Does the container you use to grow your crystal have an effect on its growth? Try a plastic cup, Tupperware, an empty soup can, and a glass jar! Record your observations over the next few days and note any differences in your crystal growth.

By growing these awesome crystals at home, you can explore topics like winter science, chemistry, and geology! For more on the chemistry and geology aspects, as well as other crystal growth experiments (and a microscopic peek at nucleation!), check out our post on “A Look Inside The Crystal Shard“.


Now that we’ve examined how snowflakes are formed and crystals are made, it’s time to talk SNOW! On Arizona Midday, we used a super absorbent polymer, an “Instant Snow Powder”. There are a lot of different names for these on the market, but they’re all essentially the same thing. It’s a non-toxic powder called Sodium Polyacrylate that, when mixed with water, expands to 100 times its size in a super fast water absorption!

You can purchase these powders online, in hobby stores, or in your local teaching supply stores. However, since these polymers are a derivative of the super absorbent polymers found in baby diapers, you can experiment using those too!

 Note: While this polymer is non-toxic, is biodegradable, and doesn’t break town with toxic byproducts, there are still some considerations to be made. Don’t inhale this, eat it, or get it in your eyes! For disposal, please use the garbage, as large quantities of this gel (it is super absorbing after all), may clog your drain!

Materials Needed:

Disposable infant diapers
Plastic Ziplock bag
Small glass jar, bowl, or container
Piece of paper


Working over your piece of paper, cut off the ends of the diaper, as well as the elastic sides. You’re going to be working with the part of the diaper that absorbs wetness. Discard everything else.

You should now be able to see that the diaper has three layers. The two outer layer and a sort of cotton inner layer. Pull off the top layer.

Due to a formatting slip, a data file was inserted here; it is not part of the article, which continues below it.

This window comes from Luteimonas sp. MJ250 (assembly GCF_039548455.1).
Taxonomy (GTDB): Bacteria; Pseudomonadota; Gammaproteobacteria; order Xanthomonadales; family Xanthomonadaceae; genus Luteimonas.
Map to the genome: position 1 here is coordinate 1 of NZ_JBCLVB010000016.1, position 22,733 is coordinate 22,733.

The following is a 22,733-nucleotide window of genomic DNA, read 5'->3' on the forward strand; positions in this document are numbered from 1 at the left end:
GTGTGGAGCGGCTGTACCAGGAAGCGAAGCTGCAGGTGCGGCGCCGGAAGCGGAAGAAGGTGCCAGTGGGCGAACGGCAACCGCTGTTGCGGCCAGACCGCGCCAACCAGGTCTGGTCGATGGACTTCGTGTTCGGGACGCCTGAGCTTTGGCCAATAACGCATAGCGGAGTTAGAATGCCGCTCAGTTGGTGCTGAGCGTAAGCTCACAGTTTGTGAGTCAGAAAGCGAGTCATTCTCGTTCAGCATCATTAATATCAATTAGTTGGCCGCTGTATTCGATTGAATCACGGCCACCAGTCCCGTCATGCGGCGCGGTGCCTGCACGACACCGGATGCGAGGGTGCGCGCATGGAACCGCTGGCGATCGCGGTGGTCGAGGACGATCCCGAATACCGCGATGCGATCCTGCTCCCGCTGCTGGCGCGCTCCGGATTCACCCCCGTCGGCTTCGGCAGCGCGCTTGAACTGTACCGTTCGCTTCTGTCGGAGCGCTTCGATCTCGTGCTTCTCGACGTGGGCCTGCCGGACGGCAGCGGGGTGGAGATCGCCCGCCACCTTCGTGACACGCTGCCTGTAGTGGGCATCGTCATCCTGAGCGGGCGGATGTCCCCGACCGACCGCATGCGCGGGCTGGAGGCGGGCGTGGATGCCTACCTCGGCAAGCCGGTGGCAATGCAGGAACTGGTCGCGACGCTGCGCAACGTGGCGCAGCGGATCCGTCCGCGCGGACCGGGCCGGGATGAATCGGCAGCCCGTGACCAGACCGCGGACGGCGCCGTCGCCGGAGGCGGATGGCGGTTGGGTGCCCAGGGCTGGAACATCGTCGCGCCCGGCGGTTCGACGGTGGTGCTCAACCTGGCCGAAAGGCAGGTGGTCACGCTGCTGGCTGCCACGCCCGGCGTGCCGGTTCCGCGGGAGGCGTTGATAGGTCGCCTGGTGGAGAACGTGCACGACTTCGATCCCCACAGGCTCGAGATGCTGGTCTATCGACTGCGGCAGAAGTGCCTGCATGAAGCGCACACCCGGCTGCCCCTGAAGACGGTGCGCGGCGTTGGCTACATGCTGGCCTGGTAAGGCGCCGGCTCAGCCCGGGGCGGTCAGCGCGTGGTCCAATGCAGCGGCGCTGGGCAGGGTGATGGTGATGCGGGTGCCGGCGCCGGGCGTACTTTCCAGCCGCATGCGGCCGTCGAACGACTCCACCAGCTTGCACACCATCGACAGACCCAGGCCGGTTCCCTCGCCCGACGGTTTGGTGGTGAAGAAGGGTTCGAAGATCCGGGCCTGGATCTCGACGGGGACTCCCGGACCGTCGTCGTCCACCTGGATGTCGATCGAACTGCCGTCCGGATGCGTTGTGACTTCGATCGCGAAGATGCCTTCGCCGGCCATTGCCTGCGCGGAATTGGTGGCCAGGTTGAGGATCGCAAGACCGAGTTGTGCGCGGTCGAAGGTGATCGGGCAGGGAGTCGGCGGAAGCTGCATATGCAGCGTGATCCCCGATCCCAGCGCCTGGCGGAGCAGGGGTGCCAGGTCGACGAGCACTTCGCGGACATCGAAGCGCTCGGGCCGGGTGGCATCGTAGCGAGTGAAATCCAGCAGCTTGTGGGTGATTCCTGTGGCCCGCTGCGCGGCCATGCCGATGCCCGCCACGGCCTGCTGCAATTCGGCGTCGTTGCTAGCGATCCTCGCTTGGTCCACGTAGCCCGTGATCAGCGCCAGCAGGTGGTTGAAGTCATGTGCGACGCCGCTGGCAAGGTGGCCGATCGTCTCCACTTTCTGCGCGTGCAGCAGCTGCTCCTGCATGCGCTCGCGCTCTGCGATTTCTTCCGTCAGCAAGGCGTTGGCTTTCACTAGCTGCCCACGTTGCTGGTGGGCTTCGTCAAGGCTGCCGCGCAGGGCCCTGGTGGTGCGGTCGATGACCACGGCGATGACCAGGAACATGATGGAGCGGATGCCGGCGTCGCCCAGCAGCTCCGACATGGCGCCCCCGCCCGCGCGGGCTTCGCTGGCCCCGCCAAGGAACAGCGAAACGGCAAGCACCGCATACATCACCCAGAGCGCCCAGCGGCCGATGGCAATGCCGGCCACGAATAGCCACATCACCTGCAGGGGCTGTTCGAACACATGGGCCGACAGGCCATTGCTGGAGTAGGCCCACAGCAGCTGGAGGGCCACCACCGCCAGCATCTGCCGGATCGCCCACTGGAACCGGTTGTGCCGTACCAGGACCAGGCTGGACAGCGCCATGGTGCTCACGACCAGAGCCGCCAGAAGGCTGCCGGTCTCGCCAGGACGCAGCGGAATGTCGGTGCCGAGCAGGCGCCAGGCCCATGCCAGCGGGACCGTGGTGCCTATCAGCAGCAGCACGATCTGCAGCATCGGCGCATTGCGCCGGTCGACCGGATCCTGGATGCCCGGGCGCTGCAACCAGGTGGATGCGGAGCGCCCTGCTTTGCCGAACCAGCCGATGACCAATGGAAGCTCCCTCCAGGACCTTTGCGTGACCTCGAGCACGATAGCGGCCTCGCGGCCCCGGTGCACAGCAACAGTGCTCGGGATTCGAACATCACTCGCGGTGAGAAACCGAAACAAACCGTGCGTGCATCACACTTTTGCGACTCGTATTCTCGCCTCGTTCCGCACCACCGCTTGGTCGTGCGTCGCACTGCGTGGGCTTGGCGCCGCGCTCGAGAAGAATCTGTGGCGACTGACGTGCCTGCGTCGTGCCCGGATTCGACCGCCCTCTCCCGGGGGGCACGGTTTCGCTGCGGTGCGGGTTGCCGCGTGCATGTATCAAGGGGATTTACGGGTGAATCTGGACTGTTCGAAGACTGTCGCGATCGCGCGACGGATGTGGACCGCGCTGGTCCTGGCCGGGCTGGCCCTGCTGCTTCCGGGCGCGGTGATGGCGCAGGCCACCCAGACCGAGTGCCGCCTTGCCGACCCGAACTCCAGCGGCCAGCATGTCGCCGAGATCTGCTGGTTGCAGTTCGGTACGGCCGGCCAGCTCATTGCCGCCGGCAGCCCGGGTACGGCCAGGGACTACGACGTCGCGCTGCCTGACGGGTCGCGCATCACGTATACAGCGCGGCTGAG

Start peeling off the cotton layer, making sure to collect any particles that fall off onto the paper.

Place the cotton layer (or pieces) into your bag. Puff up the bag a bit and seal it. Then shake it until you’ve collected the polymer pieces at the bottom of the bag!

Take the cotton layer out of your bag and dump the powder into your container. Add the powder collected on your paper as well.

Add a splash of water and swirl it around, and see what happens! Try turning the cup over, does any water come out?


Does filtered water change the absorption rate and quality?What about temperature?
Use different liquids like juice, coffee, soda, and vinegar!
What happens if you add different particles to your solidified gel? Try making a few samples and stir salt, sugar, and baking soda into each of them. Make sure you keep one without any added materials to use as your control!

There is a lot of fun to be had in exploring the world around you! Science is a way of learning, it’s a way of looking at the world, and it’s an incredibly fun adventure. Start asking questions about the world and experiment to find your answers! See what others have done and compare your results! Have fun and as always…